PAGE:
Win Cnoops of Star Yachts sent over these photos of the official launch of the Andrew Wolstenholme-designed Bristol 22 strip-built cabin motor launch his company is offering these days.
I think it’s a pretty thing and I hope it catches on – it’s not exactly old fashioned, but has some old fashioned ideas about it that make a handsome craft that serves to show how strange, angular and droopy-nosed motor boat design has become.
Among other things, it would make a very appropriate committee boat for an up-market yacht club looking for a bit of class rather than the usual plastic club-tub.
Combining features of a 1920s gentleman’s launch and a more sturdy harbour launch, the Bristol 22 has a narrow, easily-driven hull that requires needing only a relatively small engine – so much so that on a river or canal an all-electric version is practical. The layout of the boat provides for overnight or short holiday accommodation in the forward cuddy.
If you’re a Facebooker, why not ‘like’ the new Star Yachts Facebook page, where you’ll be able to follow the building of the 27ft version?
Restored Norfolk Broads half-decker Jamesia II back on the water. Click on the image for a larger shot
Mat Gravener has sent us this shot of his repaired and restored Norfolk Broads half-decker Jamesia II back on the water following lots of work over the winter. She’s certainly looking as pretty as a picture.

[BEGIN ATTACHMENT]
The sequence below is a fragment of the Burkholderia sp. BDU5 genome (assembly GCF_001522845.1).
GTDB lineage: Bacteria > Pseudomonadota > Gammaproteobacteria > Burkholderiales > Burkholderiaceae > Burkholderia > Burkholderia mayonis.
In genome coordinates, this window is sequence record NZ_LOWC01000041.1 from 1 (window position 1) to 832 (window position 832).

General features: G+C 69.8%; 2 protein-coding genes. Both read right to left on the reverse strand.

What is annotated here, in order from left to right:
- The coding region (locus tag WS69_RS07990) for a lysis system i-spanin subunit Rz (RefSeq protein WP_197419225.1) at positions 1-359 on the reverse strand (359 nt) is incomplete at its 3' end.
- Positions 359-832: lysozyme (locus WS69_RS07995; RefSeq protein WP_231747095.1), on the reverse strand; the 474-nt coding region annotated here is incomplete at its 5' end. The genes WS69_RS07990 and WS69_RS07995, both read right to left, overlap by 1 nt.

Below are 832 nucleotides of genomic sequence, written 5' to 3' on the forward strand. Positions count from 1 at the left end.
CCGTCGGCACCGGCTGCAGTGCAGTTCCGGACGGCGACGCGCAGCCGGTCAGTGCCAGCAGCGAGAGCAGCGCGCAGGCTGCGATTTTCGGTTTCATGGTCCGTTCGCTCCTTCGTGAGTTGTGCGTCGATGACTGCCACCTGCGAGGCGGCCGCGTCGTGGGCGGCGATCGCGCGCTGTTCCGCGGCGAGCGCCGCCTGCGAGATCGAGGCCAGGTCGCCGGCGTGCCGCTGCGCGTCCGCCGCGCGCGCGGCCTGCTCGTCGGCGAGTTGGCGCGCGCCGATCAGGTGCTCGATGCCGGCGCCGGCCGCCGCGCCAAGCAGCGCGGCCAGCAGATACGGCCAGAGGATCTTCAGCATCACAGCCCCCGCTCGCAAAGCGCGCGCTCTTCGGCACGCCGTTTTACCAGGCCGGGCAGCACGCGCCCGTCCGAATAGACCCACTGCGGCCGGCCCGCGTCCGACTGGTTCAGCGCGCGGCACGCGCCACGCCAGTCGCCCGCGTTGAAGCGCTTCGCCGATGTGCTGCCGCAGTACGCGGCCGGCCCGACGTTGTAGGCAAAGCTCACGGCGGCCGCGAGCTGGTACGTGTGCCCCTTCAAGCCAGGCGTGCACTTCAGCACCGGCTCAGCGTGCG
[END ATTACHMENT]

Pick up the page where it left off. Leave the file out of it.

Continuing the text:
Mat reports that she was launched on the 23rd April 2011 and immediately floated on her marks. She took on a little water but, as he says, that was to be expected after being out of it since 2004!
He then sailed her back to her moorings and found she performed very well, even with just the mainsail set.
For more posts featuring Jamesia II and Mat’s earlier projects, click here.
Ben Wales (check the recent post about his motor launch restoration) has sent in a photo of a most interesting two-masted yacht that he says has lived on Oxey Lake, near Lymington, for over 20 years.
This boat is named So Long and Ben says she was built originally as a 32ft Royal Navy sailing cutter, which he believes were built around the turn of the century and often called DH boats.
This particular boat was built around 1908 and originally had a gun placement on her fordeck. She was sold to her present owner in the 1960s; he carried out a major refit with new decking and cabin, and a ketch rig. What a gorgeous little boat he created! If anyone has information to add, do please let us know – either using the comment button below, by registering with the forum (right) or by emailing me at email@example.com.
Thanks Ben. I now know what kind of boat I’ll sail if I ever get to heaven.